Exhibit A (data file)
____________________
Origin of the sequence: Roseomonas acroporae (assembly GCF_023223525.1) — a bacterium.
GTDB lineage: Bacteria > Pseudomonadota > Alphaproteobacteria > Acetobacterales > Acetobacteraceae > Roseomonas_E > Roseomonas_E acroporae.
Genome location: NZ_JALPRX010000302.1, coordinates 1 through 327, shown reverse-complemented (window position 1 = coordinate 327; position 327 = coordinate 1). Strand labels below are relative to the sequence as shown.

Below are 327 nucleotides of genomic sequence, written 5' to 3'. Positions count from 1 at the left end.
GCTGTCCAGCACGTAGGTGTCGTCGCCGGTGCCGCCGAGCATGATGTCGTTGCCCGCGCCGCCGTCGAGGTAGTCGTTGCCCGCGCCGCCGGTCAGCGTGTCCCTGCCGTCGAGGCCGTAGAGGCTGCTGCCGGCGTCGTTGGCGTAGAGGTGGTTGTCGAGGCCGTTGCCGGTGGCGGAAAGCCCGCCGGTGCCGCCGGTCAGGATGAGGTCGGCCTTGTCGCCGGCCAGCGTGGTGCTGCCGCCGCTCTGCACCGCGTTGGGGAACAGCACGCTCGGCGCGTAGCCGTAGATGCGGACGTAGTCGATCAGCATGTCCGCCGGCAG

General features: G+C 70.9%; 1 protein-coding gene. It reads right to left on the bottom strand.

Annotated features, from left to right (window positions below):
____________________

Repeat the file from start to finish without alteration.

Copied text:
Origin of the sequence: Roseomonas acroporae (assembly GCF_023223525.1) — a bacterium.
GTDB lineage: Bacteria > Pseudomonadota > Alphaproteobacteria > Acetobacterales > Acetobacteraceae > Roseomonas_E > Roseomonas_E acroporae.
Genome location: NZ_JALPRX010000302.1, coordinates 1 through 327, shown reverse-complemented (window position 1 = coordinate 327; position 327 = coordinate 1). Strand labels below are relative to the sequence as shown.

Below are 327 nucleotides of genomic sequence, written 5' to 3'. Positions count from 1 at the left end.
GCTGTCCAGCACGTAGGTGTCGTCGCCGGTGCCGCCGAGCATGATGTCGTTGCCCGCGCCGCCGTCGAGGTAGTCGTTGCCCGCGCCGCCGGTCAGCGTGTCCCTGCCGTCGAGGCCGTAGAGGCTGCTGCCGGCGTCGTTGGCGTAGAGGTGGTTGTCGAGGCCGTTGCCGGTGGCGGAAAGCCCGCCGGTGCCGCCGGTCAGGATGAGGTCGGCCTTGTCGCCGGCCAGCGTGGTGCTGCCGCCGCTCTGCACCGCGTTGGGGAACAGCACGCTCGGCGCGTAGCCGTAGATGCGGACGTAGTCGATCAGCATGTCCGCCGGCAG

General features: G+C 70.9%; 1 protein-coding gene. It reads right to left on the bottom strand.

Annotated features, from left to right (window positions below):